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Skip Navigation LinksHome : Island Profiles : Grenada : 2003 Cruise
Grenada - Kick `Em Jenny 2003 Cruise

Research Cruise Log
From the 12th-21st March, 2003 a joint team of scientists from the Seismic Research Unit, the University of Rhode Island's Graduate School of Oceanography and the National Oceanic and Atmospheric Administration (NOAA) conducted an oceanographic survey and sampling of the Kick 'em Jenny submarine volcano. Professor John Shepherd, Head of the Seismic Research Unit provided the following daily log of activities and accompanying images for the duration of the cruise. Click on the pictures for a larger version of the images. This project was funded by NOAA. 

University of Rhode Island

A bathymetric survey is a series of sophisticated depth soundings over a particular area. Depth soundings are used to measure the depth of the ocean floor beneath the ship . Signals are transmitted from the ship down to a specific point beneath the ship and the return speed of these signals is used to calculate the depth. Currently, the scientists are sending thousands of signals to various points on Kick 'em Jenny. All of these points, when put together, will be used to form a detailed bathymetric map of the volcano like the one which was produced in March 2002.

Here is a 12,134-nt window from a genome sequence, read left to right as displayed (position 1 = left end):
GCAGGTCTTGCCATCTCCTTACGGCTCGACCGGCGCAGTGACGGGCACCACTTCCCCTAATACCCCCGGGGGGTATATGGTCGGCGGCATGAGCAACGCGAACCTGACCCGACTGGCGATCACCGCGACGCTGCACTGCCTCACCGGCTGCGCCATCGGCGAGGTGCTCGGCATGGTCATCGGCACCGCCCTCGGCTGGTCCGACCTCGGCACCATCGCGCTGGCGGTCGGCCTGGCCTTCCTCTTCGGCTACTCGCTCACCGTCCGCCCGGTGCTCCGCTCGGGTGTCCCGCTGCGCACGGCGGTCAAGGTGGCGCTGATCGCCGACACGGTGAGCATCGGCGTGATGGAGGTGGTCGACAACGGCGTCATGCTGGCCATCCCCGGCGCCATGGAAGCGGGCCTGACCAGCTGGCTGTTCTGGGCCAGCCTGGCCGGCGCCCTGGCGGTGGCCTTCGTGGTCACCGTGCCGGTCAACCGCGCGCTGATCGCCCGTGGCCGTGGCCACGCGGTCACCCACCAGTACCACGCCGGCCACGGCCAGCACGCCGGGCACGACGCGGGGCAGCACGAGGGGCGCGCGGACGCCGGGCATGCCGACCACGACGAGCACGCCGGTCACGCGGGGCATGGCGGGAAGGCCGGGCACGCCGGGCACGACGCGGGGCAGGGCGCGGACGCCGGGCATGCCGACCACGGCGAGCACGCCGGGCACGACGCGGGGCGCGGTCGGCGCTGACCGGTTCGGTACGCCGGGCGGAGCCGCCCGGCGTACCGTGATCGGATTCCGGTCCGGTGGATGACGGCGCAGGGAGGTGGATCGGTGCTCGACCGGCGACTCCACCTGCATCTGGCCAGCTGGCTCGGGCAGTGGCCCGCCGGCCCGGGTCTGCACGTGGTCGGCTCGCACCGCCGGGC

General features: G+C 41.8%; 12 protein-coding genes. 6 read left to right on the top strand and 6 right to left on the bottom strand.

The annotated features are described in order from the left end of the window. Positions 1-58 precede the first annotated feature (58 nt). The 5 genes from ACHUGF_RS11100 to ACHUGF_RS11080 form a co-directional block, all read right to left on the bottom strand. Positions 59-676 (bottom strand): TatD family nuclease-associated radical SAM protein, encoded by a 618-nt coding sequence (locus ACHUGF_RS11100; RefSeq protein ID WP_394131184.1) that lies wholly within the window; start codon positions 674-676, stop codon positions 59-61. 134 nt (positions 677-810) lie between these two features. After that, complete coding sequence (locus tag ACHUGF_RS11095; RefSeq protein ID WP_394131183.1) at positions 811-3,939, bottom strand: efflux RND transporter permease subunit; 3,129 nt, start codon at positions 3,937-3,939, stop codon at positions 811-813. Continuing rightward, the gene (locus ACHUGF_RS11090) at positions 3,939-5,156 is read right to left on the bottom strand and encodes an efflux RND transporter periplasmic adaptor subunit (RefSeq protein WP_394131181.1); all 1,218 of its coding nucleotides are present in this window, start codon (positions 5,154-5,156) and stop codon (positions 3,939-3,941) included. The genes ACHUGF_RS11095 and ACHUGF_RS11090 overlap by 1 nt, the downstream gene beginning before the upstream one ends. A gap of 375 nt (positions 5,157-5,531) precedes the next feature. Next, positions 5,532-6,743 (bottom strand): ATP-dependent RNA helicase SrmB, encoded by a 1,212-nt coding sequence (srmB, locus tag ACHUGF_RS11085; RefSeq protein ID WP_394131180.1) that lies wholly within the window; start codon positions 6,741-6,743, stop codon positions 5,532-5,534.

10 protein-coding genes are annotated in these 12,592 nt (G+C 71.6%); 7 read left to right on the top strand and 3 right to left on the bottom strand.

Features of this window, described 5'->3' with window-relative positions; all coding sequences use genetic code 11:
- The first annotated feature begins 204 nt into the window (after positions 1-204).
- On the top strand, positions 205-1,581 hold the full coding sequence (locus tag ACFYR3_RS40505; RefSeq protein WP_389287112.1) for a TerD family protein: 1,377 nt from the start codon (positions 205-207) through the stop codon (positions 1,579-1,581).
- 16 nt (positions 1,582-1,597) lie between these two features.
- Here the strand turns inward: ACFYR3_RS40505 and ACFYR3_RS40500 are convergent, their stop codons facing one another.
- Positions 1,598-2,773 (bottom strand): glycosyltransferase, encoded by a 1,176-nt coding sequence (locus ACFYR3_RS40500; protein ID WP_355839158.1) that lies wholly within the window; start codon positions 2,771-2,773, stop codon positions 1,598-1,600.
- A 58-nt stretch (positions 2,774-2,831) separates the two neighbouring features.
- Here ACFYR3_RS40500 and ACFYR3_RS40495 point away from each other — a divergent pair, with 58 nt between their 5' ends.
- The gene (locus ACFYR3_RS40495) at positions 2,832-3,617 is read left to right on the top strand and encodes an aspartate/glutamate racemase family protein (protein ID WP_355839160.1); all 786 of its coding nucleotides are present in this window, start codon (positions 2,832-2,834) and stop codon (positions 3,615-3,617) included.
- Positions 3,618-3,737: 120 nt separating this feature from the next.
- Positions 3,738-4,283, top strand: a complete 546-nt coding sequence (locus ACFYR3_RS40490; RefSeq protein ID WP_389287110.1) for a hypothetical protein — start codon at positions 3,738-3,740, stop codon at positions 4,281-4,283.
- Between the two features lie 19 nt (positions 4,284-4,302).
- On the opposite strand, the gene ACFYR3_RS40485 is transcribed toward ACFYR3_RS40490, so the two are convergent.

The ROV is a remotely operated submarine which can be used to collect rock samples from the volcano. The ROV also has a video camera so that scientists on the bridge can see what is happening inside the crater of the volcano.

The CTD probe allows scientists to collect information on water salinity, temperature and composition at different depths.

Seismic refraction is a geophysical technique used to determine the structure beneath the surface of the Earth. This information will tell the extent of the debris avalanche that was detected during the 2003 survey.

A debris avalanche is a sudden and rapid movement of rock and other debris(e.g. vegetation) driven by gravity. It may result from the collapse of the side of an oversteepened volcano or gravitational collapse of unconsolidated sediments. They are one of the most hazardous but least common volcanic events. The deposits from a debris avalanche are usually made up of a chaotic mixture of material of all sizes resulting in a characteristic "hummocky" (lumpy) topography.

A pyroclastic flow is a hot fast-moving mixture of rock fragments, ash, and gases which flow down the sides of a volcano.